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Four Ways the Tax System Abuses Our Cognitive Biases

The federal income tax system is a behavioral economist's nightmare.
April 15, 2021
Four Ways the Tax System Abuses Our Cognitive Biases
Aaron Lee holds a sign advertising income tax services for Liberty Tax Service ahead of the April 15th deadline to file state and federal income taxes. (Photo by Justin Sullivan/Getty Images)

[Editor’s note: The IRS has delayed the deadline for filing tax returns until May 17, 2021, giving Americans an additional 32 days to contemplate the folly of the federal income tax system.]

Every April 15, an argument breaks out over the overall rate of taxation, the plethora of loopholes and deductions, and the dead-weight-loss caused by the complexity of the system itself. Seldom addressed, however, are the four ways the American income tax system takes advantage of people’s innate cognitive biases in ways that are harmful both to the individual taxpayers and to national politics. In other words, the federal income tax system is a behavioral economist’s nightmare.

1. Paying is painless.

In classical microeconomics, losing $10 is just losing $10. In behavioral economics, the “pain of paying” refers to the loss of happiness from the act of handing over money, which is separate from the reduction in happiness that comes with having less money in general. Every time we part with money, regardless of how small the amount, it inflicts psychological “pain.” Behavioral economists generally agree on this, and also that the level of pain varies greatly between different payment methods. Paying with a credit or debit card is less painful than paying with cash or by check, because nothing is physically leaving your hands and going into another person’s hands, so people tend to spend more when they use cards.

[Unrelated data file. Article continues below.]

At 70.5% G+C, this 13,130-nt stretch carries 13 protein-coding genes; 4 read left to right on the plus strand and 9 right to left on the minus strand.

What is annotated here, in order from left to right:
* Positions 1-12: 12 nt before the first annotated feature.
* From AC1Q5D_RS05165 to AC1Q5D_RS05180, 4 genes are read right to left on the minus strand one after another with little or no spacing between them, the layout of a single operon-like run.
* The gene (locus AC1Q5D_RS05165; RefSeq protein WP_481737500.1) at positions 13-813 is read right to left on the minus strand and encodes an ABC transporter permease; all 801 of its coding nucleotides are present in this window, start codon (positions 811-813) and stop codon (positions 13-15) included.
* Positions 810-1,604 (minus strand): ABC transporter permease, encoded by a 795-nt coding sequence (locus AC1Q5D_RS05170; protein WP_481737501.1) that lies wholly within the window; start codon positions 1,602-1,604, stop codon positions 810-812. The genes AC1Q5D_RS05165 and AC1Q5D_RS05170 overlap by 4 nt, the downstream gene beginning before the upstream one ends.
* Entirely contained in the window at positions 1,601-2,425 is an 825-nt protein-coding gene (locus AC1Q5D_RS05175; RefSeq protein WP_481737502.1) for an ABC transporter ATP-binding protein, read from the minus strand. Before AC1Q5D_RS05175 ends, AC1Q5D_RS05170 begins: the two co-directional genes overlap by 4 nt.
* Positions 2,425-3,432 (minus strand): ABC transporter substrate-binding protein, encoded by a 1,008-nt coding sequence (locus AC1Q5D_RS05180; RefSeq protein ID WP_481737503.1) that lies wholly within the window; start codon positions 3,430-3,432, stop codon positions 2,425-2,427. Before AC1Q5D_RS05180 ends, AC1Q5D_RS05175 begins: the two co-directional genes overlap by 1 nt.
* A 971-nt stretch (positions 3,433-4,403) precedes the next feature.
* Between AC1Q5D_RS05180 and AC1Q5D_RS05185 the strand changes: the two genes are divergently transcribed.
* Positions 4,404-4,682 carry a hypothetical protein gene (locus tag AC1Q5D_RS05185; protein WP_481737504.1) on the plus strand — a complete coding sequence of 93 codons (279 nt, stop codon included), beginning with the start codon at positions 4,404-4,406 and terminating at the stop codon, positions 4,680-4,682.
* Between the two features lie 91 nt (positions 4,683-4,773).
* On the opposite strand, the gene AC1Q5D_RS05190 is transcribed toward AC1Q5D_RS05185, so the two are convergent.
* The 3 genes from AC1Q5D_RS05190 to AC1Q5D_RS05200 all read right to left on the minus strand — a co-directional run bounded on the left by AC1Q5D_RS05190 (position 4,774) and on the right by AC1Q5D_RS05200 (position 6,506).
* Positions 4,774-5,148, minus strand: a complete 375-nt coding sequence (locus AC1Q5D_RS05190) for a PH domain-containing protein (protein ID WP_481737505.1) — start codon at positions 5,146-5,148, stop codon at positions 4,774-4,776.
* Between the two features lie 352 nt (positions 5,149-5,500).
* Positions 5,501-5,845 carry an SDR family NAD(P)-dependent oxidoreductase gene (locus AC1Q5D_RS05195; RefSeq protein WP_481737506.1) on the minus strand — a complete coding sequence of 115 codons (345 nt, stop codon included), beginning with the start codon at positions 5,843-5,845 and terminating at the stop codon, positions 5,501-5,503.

The least painful method of paying, however, is automatic withholding. This is how taxes are usually paid—they’re deducted from each paycheck before the money even gets to a bank account. Making payment with no action whatsoever on the part of the payer is the behavioraleconomic equivalent of a powerful anesthetic. It couldn’t be less painful—and that’s a problem.

Attention is a limited psychological resource, and people don’t feel the pain of payments they don’t notice—hence, all the subscriptions and memberships that many of us have but no longer use, or the efforts by the Trump campaign and NRCC to pressure donors into recurring donations. There is no reason to think that tax payments work differently. When people barely notice that they’re paying taxes, they don’t think of the tax money as their money, but rather as the government’s money, and they think less of where it comes from and how it is spent. If paying taxes was more painful, demands for accountability of how the money was used would likely be louder.

The most obvious solution would be to make individuals pay taxes without withholding, but this isn’t politically realistic—nor is it a solution without clear and obvious downsides (for example, the amount of tax fraud would go up dramatically as it would be easier not to pay). Instead, one way to connect taxpayers to their taxes might be to show them how much of their money has been spent on different parts of the federal budget.